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A student is greeted at the Philippe-Labarre Elementary School in Montreal, on Aug. 27, 2020. Thousands of Quebec students return to class in the shadow of the COVID-19 pandemic.Paul Chiasson/The Canadian Press

As hundreds of thousands of Quebec children returned to school Thursday with among the least stringent plans in the country for managing classrooms, the province announced an aggressive strategy for even younger children in the event of a second wave of COVID-19.

Quebec’s Ministers of Health and of Families said Thursday the province will not again shut down the entire provincial daycare system, regardless of how hard a second wave hits the province.

Measures put in place when daycares started to reopen in the spring – such as cleaning, masking caregivers and limiting parents’ access to facilities – have worked to limit virus spread in public early childhood centres, according to Families Minister Mathieu Lacombe. The province will boost testing capacity for symptomatic children and daycare workers.

“We do not intend to shut down the entire childcare network as we did in the first wave,” Mr. Lacombe said. “A second wave is more than probable, but with our plan, we are ready.”

The province will be prepared to shut down individual daycares in the case of outbreaks within facilities. Quebec has had 123 confirmed COVID-19 cases in daycares in the past six months, including 57 cases among children. About 305,000 Quebec children attend daycare. The virus in daycares “really is a marginal phenomenon,” Mr. Lacombe said.

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The main union representing the province’s daycare workers welcomed the announcement Thursday, saying the Quebec government has listened to workers in drafting pandemic daycare plans. However, Louise Labrie, representative of workers in the public early childhood centre system, said these daycares “have a cruel lack of workers” to reduce workload and cover absences from staff who are sick.

Dr. Caroline Quach, a pediatric infectious disease consultant and epidemiologist, said the key to keeping the illness out of schools and daycares is limiting community transmission outside the facilities.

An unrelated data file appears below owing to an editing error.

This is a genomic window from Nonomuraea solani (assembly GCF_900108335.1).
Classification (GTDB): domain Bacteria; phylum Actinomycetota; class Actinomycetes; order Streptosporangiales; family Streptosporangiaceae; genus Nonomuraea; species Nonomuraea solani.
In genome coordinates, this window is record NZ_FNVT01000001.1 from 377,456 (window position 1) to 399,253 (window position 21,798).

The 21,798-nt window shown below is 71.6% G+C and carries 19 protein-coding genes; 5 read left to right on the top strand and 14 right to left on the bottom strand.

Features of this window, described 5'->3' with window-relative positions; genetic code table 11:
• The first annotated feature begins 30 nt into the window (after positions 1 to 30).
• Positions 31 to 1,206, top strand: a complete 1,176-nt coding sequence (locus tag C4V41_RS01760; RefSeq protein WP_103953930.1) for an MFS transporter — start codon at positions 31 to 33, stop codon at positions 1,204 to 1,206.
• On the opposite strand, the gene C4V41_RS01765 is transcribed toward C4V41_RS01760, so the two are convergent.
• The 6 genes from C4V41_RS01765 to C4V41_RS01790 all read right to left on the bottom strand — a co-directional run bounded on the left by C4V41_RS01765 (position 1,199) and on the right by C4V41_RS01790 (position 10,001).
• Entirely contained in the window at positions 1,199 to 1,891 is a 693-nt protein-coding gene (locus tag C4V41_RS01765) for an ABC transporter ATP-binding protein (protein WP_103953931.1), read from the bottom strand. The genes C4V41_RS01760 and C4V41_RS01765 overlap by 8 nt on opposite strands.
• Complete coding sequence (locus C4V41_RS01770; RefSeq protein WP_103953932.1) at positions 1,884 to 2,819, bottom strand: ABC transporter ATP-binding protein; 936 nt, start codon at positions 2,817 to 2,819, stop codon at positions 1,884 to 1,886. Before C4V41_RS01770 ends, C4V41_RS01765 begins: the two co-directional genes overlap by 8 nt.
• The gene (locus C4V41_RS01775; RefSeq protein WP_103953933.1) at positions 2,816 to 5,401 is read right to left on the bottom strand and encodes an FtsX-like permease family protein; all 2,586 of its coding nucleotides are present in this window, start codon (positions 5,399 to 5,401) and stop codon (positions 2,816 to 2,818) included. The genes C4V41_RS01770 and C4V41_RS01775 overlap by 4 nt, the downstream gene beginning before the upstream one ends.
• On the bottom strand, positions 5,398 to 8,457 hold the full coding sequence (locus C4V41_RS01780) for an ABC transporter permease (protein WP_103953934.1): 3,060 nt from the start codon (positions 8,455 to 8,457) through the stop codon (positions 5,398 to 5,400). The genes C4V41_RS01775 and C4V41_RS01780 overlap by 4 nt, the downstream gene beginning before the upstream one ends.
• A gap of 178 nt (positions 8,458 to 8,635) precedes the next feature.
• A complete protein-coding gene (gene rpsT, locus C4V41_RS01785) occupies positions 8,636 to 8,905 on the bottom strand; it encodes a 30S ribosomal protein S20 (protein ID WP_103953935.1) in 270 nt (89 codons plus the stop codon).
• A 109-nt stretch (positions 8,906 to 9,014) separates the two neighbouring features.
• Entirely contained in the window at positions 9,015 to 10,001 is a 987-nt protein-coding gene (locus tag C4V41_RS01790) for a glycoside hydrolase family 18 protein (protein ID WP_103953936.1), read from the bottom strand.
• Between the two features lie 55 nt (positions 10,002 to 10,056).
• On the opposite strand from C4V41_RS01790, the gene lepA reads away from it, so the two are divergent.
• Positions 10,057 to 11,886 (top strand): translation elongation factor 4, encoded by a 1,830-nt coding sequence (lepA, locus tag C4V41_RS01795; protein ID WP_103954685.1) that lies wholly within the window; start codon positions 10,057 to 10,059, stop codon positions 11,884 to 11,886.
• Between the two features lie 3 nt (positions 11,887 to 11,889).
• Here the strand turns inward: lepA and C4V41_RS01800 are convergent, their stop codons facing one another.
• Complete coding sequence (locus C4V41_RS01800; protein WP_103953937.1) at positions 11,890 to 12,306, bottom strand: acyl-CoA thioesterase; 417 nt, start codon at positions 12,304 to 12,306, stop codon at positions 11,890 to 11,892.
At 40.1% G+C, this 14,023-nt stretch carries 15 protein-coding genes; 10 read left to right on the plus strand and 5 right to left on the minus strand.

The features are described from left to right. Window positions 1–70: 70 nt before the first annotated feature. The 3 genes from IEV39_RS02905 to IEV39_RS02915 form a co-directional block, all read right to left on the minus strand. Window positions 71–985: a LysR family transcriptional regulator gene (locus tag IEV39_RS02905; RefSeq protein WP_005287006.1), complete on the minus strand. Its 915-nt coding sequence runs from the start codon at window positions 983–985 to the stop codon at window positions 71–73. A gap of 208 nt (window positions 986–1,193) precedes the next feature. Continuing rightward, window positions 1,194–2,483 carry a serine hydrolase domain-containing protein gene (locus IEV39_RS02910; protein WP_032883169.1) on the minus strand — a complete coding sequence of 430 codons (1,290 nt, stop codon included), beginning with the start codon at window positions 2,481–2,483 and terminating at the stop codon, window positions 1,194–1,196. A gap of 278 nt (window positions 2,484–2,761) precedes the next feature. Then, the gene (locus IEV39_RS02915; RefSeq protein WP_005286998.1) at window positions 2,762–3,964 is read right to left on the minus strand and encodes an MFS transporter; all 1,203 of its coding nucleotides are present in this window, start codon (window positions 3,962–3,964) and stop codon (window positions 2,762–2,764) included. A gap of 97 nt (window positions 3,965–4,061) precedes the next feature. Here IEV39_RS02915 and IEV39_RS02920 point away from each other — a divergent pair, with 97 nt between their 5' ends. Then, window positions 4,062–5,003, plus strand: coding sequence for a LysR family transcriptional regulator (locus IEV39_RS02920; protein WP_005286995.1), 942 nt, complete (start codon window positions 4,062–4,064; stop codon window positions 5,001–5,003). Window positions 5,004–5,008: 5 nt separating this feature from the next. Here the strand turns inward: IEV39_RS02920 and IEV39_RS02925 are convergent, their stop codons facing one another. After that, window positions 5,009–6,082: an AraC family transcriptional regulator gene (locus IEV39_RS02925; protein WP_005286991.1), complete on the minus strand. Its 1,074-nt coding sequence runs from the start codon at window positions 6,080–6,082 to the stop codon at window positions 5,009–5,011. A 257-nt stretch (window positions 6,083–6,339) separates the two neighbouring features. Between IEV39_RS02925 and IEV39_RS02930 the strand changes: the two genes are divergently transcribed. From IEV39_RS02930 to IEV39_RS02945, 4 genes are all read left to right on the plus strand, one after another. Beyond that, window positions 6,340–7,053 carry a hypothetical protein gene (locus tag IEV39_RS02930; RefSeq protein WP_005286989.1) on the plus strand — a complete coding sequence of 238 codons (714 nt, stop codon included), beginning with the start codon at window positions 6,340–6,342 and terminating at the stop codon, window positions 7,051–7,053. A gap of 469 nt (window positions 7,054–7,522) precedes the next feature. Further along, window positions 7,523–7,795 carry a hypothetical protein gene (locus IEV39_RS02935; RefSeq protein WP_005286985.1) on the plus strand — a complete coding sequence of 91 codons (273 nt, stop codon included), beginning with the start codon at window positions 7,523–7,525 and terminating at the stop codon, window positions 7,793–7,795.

“We will all need to keep an eye on the number of new cases reported daily in each region,” Dr. Quach said. “Our goal as adults is to follow physical distancing and public-health recommendations to keep the number of new cases in the community at its lowest.”

The first day of school Thursday in Quebec appeared to unfold with a slightly greater than normal mix of confusion and relief as parents crowded school gates to hand over their children to masked teachers. In Montreal, it was the first school day since March.

Outside École Arc-en-ciel in Montreal, one parent mouthed the word “Freedom” to another as he brought his child to school.

Judith Arias, a first-year parent at the school, found the return “disorganized” as she wasn’t allowed inside the school premises to meet her son’s teacher, and her boy was required to wear a mask in class – which isn’t required by Quebec government policy.

At least the schedule has been normal so far, she said – in a back-to-school season when not much else is. “It’s all a bit mixed up,”she said.

“The first feedback I have of the return to class is positive,” Education Minister Jean-François Roberge said after touring several of the province’s schools on Thursday. “It’s not perfect everywhere, but it’s going well.”

In Quebec, students and teachers are returning to full classrooms. They are expected to remain in their own class bubble. Mask use is reserved for older grades outside the classroom, and online learning is limited to children with doctors’ notes. The province only plans to close school classes or daycare groups in cases of outbreak – defined by the province as two or more linked cases.

One union representing school teachers announced five school staff tested positive for COVID-19 in separate institutions before students returned to school.

Health Minister Christian Dubé warned the cases will not be the last. “This is a few people among 100,000 teachers. I need people to understand that we might start with a few teachers who have to be isolated, but later on there will be outbreaks,” he said. “We have to expect it and take the required steps.”


With a report from Eric Andrew-Gee in Montreal

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